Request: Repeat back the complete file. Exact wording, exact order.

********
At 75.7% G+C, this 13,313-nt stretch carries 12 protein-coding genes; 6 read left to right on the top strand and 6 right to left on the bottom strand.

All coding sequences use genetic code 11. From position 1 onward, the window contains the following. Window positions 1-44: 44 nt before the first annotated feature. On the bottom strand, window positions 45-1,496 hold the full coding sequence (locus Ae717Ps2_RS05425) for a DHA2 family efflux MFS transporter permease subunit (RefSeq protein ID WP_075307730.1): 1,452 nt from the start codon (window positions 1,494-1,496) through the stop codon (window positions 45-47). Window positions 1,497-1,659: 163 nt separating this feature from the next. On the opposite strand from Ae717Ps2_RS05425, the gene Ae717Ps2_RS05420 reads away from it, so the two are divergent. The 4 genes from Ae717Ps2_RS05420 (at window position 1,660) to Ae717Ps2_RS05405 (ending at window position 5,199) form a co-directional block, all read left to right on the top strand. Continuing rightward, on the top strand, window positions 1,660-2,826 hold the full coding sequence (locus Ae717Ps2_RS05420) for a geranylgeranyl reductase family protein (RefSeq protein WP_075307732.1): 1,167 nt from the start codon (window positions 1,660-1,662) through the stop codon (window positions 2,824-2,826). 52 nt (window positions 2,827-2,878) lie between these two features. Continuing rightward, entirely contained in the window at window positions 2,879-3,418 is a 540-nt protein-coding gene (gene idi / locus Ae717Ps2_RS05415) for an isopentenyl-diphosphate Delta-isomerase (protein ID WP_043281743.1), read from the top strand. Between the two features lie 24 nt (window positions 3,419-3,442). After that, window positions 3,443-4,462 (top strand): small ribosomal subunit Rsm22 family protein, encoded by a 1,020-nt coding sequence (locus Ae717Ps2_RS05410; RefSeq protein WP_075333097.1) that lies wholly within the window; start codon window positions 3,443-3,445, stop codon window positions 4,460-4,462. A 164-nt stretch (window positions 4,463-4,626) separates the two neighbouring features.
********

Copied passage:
At 75.7% G+C, this 13,313-nt stretch carries 12 protein-coding genes; 6 read left to right on the top strand and 6 right to left on the bottom strand.

All coding sequences use genetic code 11. From position 1 onward, the window contains the following. Window positions 1-44: 44 nt before the first annotated feature. On the bottom strand, window positions 45-1,496 hold the full coding sequence (locus Ae717Ps2_RS05425) for a DHA2 family efflux MFS transporter permease subunit (RefSeq protein ID WP_075307730.1): 1,452 nt from the start codon (window positions 1,494-1,496) through the stop codon (window positions 45-47). Window positions 1,497-1,659: 163 nt separating this feature from the next. On the opposite strand from Ae717Ps2_RS05425, the gene Ae717Ps2_RS05420 reads away from it, so the two are divergent. The 4 genes from Ae717Ps2_RS05420 (at window position 1,660) to Ae717Ps2_RS05405 (ending at window position 5,199) form a co-directional block, all read left to right on the top strand. Continuing rightward, on the top strand, window positions 1,660-2,826 hold the full coding sequence (locus Ae717Ps2_RS05420) for a geranylgeranyl reductase family protein (RefSeq protein WP_075307732.1): 1,167 nt from the start codon (window positions 1,660-1,662) through the stop codon (window positions 2,824-2,826). 52 nt (window positions 2,827-2,878) lie between these two features. Continuing rightward, entirely contained in the window at window positions 2,879-3,418 is a 540-nt protein-coding gene (gene idi / locus Ae717Ps2_RS05415) for an isopentenyl-diphosphate Delta-isomerase (protein ID WP_043281743.1), read from the top strand. Between the two features lie 24 nt (window positions 3,419-3,442). After that, window positions 3,443-4,462 (top strand): small ribosomal subunit Rsm22 family protein, encoded by a 1,020-nt coding sequence (locus Ae717Ps2_RS05410; RefSeq protein WP_075333097.1) that lies wholly within the window; start codon window positions 3,443-3,445, stop codon window positions 4,460-4,462. A 164-nt stretch (window positions 4,463-4,626) separates the two neighbouring features.